The National Hot Rod Association’s (NHRA) title rights partner, Camping World, recently informed the organization that it does not intend to renew its agreement after the 2024 season, the NHRA’s Jeffrey Young confirmed to DRAGZINE contributor Susan Wade last week in a report published by Autoweek.
“Our contract expires at the end of next season. They let us know that they’re not going to renew that at the end of 2024. They said they’re going to invest that (money) in their employees, Young told Wade and Autoweek. “Our team’s out looking for a new sponsor. They’re out, pitching for the future and having a lot of conversations. We expect to make an announcement soon.”
Camping World’s decision to step away leaves the NHRA in search of a new naming rights partner for just the fourth time in its 72-year history, and the move has certainly initiated cries of “the sky is falling,” but that’s all a matter of perspective.
Camping World, led by business mogul and television personality Marcus Lemonis, was the right partner that came along at the right moment for the NHRA. The series, in the midst of a crisis — as were all live entertainment businesses, acts, and performers during the no-crowds-allowed height of the pandemic — was left high and dry in late 2020 after its longtime partner, Coca-Cola, terminated its agreement more than three years before it was to end. The NHRA and its racers, unable to race or host large crowds and produce income, were left dizzied, their always-on-the-go livelihoods brought to an unnerving standstill by all that had taken place, and they needed something positive — some stability, if you will — at the most difficult of moments.
While live entertainment was suffering, however, the outdoor industry — and particularly, camping — was thriving, as families flush with saved-up cash and pent-up desire to break free from lockdowns and work-from-home solitude, invested heavily in campers and recreational vehicles. Camping World, already familiar with the motorsports marketing space via its backing of the NASCAR truck series, saw an opportunity to expand its promotional footprint, and the NHRA, though a now-famous exchange on social media network Twitter, had just that.
Since partnering in October of 2020 — when the NHRA and its racers were only just returning to a moderate sense of normalcy and wrapping up a very non-traditional and abbreviated schedule — the racing organization has roared back to life. A whole swath of sellouts have been recorded at multiple venues across the country, television viewership records have been set, what are considered to be some of the largest crowds in the history of the sport have assembled, and there’s been an uptick in participation at the professional level, all since those nail-biting days when no one knew if motorsports as a whole would even survive the economic turmoil of 2020. The series is, arguably, on a stronger growth trajectory than any of its major domestic motorsport counterparts, and should bode well for it in its bid to sign a top brand to marry to the NHRA name.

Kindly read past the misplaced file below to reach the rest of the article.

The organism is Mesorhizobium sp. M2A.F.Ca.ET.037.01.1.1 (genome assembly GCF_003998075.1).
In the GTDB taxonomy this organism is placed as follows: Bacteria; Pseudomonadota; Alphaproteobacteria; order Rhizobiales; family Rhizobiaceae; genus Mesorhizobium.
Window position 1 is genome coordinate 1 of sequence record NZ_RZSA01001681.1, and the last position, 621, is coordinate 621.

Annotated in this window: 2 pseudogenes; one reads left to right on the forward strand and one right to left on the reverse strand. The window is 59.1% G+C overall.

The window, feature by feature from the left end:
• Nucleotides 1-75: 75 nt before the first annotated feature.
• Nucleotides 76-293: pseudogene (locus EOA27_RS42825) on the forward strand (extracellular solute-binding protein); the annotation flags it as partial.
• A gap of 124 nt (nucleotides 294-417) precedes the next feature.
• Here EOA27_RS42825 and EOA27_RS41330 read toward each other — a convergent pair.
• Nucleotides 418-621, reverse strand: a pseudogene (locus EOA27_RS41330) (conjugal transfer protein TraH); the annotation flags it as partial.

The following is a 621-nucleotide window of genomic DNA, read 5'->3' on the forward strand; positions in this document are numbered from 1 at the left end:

It is for those reasons — combined with Lemonis’ continuing support and stability through the next season and half and his provision of almost two years notice to the NHRA of its decision not to renew — that should sow confidence that the series can and will land a solid new partner for the 2025 season and beyond.
In the world of marketing, naming rights agreements tend to deliver diminish returns as time goes on. Coca-Cola worked to reinvent its partnership with the NHRA three times over 18 years, transitioning from PowerAde, to Full Throttle, to Mello Yello, to keep its investment fresh with new activations. Any look over a historic list of sporting series or venue naming rights agreements will show that more partners don’t renew than do. Brands come in, they accomplish what they hoped to accomplish over a certain numbers of years, and they move on to other opportunities. Camping World itself ended a 13-year run as the title sponsor of the NASCAR truck series in 2022, and some might say it had gotten all the mileage out of that partnership that it could.
“Marketing and sponsorships continue to build and expand our Camping World business. But it’s the people that work in the business every day that make it go and grow” Lemonis said of leaving NASCAR. “In acknowledging what matters most, our people, we have made the decision to reallocate those marketing dollars towards increasing the income and benefits of our people.”
Young added, “We’re still working closely with Camping World this year to make sure we do things in our contract. We continue to push (that) they’re the great partner they are and they’ve been.”
For Lemonis’s part, arriving when the NHRA needed he and his company most, believing in the sport enough to invest in it at a time when many companies were tightly clutching their bags, he and Camping World deserve the respect and gratitude of the drag racing audience. It is, after all, their support during these years of revitalization and growth that will likely lead to a bigger and better new era of NHRA drag racing.